Well, i’m finding this prolog exercise quite a challenge. I thought i’d walk through my thought process as i go.
First of all i tried something completely useless, i don’t even remember what, but i was very surprised when it seemed to work straight away! I had called the rule ‘reverse’ and i think there must already be a ‘reverse’ rule built in!
So then i tried this simple fact:
And yay! It works! It successfully reverses an empty list!
| ?- rev(, What). What = 
Now, a list with one item needs no reversing. So next i did this:
We know that the list has one item because when we split it into head|tail the tail is empty.
| ?- rev(, What). What = 
Hooray! Next i tried this, trying to reverse two items:
Trying it out:
| ?- rev([1,2], What). What = [2|1]
Oooh, close! I just don’t need the line between them. I guess a comma should work.
Moment of truth:
| ?- rev([1,2], What). What = [2,1]
Okay! Shall we go one step further?
| ?- rev([1,2,3], What). What = [3,2,1]
Right, now can we generalize this for any size list?
rev([Head|Tail], [What|Head]) :- rev(Tail, What).
Try it out:
| ?- rev([1,2,3], What). What = [[[|3]|2]|1]
Oooh! Well the numbers came out in the right order! We just have way too many lists going on there! Let’s try this:
rev([Head|Tail], What) :- rev(Tail, What).
Hmm, no, this is no good. It can’t store the result as it goes along:
| ?- rev([1,2,3], What). What = 
Let me think logically. What i really want to do is this: If the list has more than two items, put the first one to the back and run the reverse with all but the first. Sort of like this:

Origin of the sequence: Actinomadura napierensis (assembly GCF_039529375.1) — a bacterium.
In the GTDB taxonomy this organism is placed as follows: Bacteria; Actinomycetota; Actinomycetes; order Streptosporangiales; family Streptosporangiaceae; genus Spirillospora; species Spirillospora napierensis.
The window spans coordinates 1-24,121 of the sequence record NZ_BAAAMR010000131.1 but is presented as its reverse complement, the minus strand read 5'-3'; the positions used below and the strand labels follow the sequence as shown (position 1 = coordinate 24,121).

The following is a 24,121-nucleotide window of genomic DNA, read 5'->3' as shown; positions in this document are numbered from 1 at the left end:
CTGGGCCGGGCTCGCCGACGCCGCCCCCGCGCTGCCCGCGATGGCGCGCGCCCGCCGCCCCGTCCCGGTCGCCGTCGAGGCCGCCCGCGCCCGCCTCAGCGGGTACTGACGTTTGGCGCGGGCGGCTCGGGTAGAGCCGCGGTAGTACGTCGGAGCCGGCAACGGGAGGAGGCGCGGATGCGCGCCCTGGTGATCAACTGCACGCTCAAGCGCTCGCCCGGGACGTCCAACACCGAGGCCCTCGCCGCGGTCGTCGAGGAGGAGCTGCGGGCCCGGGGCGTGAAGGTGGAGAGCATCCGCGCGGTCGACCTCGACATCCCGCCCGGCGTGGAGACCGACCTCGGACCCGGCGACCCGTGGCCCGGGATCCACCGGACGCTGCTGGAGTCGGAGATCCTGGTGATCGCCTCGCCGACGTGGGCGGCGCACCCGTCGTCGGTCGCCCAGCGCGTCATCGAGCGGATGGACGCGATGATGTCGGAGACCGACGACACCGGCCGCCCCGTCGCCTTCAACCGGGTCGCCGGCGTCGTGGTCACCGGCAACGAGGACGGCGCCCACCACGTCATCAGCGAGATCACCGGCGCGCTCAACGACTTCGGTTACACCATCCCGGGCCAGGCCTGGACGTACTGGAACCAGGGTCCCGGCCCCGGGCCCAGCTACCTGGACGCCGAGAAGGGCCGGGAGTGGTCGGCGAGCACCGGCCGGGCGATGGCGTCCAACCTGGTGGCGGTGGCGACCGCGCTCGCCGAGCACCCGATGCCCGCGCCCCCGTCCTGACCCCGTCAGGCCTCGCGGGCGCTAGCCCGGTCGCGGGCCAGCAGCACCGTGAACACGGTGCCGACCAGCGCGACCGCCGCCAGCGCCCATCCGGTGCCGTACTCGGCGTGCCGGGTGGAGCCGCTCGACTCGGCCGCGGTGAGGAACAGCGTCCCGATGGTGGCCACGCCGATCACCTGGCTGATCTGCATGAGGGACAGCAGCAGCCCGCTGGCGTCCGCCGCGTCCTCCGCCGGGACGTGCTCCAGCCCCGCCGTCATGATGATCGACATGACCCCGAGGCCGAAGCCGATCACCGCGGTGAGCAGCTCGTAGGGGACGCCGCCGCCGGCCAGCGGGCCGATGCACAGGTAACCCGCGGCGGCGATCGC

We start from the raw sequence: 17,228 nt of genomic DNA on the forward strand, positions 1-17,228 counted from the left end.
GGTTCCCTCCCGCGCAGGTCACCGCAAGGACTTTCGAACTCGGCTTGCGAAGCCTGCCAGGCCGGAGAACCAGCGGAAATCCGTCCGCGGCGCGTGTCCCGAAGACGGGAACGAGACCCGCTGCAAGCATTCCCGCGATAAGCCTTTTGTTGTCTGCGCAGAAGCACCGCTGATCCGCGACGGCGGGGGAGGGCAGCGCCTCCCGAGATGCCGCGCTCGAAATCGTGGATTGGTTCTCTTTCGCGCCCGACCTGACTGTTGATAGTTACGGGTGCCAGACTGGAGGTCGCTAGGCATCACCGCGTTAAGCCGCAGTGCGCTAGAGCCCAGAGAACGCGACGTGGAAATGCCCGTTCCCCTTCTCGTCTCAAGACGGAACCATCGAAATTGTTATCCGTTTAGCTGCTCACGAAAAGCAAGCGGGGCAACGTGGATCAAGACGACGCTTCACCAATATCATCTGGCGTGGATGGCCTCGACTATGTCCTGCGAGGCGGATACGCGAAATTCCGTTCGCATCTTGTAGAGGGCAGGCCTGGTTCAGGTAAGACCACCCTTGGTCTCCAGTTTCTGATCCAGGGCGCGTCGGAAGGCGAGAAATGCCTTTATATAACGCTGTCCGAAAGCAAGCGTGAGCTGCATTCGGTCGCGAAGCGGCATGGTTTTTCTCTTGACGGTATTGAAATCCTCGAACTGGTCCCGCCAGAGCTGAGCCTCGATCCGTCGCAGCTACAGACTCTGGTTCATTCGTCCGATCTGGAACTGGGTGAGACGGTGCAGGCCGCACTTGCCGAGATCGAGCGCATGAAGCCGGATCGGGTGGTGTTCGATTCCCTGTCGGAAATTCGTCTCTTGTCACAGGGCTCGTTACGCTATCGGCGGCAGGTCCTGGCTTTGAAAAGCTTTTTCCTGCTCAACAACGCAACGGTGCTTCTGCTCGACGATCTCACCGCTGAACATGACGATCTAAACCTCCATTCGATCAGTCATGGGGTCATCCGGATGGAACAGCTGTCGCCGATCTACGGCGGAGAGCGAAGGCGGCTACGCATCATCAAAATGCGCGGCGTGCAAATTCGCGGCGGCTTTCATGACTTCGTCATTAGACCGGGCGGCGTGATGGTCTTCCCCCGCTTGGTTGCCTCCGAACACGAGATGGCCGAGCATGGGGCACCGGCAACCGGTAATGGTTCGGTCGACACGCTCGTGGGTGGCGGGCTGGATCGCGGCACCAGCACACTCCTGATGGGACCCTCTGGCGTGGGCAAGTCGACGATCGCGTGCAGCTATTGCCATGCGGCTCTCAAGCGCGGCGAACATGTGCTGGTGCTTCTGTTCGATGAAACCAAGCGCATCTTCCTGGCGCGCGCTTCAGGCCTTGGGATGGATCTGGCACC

rev([Head|Tail], append(rev(Tail, ), Head)).
But you can’t do that. That’s trying to be a fact, but i need it to be a rule.
I ran it through by hand, trying to extract the rules. Here’s what i came up with:
rev([Head|Tail], Answer) :- rev(Tail, What), append(What, Head, Answer).
But here’s the problem i had:
| ?- rev([1,2,3], What). no
It’s this all-or-nothing thing about Prolog. If it can’t find a solution it just says no. There is no hint as to where i might have gone wrong.
This got me frustrated for a long time, but in the end i discovered the problem was with the Head parameter. Once you’ve split an array into Head and Tail, the Head is a single element, and append only works with arrays. So here is the final solution, both the facts and the rule.
rev(, ). rev([Head|], [Head]). rev([Head|Tail], Answer) :- rev(Tail, What), append(What, [Head], Answer).
And, what do you know, it works!
| ?- rev(, What). What =  | ?- rev(, What). What =  | ?- rev([1,2], What). What = [2,1] | ?- rev([1,2,3,4,5], What). What = [5,4,3,2,1]
What did i learn from this?
I learned that Prolog is very pedantic! It doesn’t give any clues if you don’t get your syntax right. It’s just “I tried to do what you asked, and it didn’t work!”
But i also learned a technique for solving these recursive problems. It’s called: “Write down the rule as you’d like to use it, put circles around the parts that need to be extracted, put them on the line below and replace with a variable”. It sort of makes sense to me but i don’t think i’d like to try and teach it to anyone else!
Whew, well the reverse list took me 3 days! Now i can get on with the next exercise! :)